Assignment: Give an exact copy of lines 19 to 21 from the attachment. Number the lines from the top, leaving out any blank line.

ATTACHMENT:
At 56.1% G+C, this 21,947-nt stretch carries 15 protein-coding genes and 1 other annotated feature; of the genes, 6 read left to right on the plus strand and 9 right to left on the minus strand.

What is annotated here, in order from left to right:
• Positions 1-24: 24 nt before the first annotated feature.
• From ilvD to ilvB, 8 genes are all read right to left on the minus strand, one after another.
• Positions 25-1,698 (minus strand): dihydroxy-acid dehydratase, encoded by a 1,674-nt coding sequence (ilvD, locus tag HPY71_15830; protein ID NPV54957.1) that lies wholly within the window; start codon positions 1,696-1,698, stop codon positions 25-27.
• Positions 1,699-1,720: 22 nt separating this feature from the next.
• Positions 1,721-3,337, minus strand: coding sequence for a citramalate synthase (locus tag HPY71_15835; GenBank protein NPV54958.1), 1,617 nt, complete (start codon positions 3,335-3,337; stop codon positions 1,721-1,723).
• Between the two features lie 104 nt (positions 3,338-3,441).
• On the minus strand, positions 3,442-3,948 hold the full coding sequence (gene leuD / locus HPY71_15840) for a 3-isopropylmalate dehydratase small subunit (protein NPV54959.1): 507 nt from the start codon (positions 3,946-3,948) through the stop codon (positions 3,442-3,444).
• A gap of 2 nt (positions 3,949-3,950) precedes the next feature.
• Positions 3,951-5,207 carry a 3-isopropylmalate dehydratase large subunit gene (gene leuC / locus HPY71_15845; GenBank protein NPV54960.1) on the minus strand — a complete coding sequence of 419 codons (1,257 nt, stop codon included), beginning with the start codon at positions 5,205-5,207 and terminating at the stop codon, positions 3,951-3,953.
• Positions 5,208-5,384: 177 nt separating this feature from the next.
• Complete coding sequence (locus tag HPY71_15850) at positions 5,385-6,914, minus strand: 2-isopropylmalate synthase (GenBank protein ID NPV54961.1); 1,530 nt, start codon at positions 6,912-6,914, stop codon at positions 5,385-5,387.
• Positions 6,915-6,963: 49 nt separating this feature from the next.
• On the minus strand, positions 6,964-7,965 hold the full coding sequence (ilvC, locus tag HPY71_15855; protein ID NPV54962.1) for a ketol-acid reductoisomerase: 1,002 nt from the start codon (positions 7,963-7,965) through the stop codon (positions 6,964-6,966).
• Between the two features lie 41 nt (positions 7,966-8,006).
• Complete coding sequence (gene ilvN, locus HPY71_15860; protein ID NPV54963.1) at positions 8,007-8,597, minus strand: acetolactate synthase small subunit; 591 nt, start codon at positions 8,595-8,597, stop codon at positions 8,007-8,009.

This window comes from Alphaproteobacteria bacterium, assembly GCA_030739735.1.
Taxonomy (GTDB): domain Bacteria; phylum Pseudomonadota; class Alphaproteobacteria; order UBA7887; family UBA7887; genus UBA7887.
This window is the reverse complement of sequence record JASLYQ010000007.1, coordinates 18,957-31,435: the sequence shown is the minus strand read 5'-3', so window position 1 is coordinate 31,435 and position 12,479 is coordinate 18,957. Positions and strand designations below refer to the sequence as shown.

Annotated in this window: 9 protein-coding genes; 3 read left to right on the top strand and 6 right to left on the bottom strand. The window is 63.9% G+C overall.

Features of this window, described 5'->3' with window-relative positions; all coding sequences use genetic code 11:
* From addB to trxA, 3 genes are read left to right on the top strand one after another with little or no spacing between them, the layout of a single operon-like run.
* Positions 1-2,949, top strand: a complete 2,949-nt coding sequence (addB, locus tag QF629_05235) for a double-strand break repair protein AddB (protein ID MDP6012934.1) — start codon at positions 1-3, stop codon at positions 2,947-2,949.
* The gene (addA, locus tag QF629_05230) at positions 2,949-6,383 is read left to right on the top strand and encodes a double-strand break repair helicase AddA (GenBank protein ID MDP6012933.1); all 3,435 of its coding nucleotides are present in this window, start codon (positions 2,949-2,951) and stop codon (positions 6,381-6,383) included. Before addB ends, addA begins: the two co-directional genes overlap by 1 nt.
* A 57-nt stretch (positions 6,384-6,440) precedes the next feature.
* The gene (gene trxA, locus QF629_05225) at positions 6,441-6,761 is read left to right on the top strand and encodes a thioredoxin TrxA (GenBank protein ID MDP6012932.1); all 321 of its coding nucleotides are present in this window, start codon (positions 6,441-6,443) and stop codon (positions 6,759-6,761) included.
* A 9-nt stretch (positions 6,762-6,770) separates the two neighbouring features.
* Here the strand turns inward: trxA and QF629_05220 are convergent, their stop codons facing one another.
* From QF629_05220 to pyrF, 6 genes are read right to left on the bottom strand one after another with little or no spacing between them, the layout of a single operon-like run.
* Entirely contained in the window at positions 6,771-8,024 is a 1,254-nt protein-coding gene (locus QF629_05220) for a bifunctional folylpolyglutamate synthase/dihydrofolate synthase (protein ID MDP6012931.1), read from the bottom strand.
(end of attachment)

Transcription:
Taxonomy (GTDB): domain Bacteria; phylum Pseudomonadota; class Alphaproteobacteria; order UBA7887; family UBA7887; genus UBA7887.
This window is the reverse complement of sequence record JASLYQ010000007.1, coordinates 18,957-31,435: the sequence shown is the minus strand read 5'-3', so window position 1 is coordinate 31,435 and position 12,479 is coordinate 18,957. Positions and strand designations below refer to the sequence as shown.

Annotated in this window: 9 protein-coding genes; 3 read left to right on the top strand and 6 right to left on the bottom strand. The window is 63.9% G+C overall.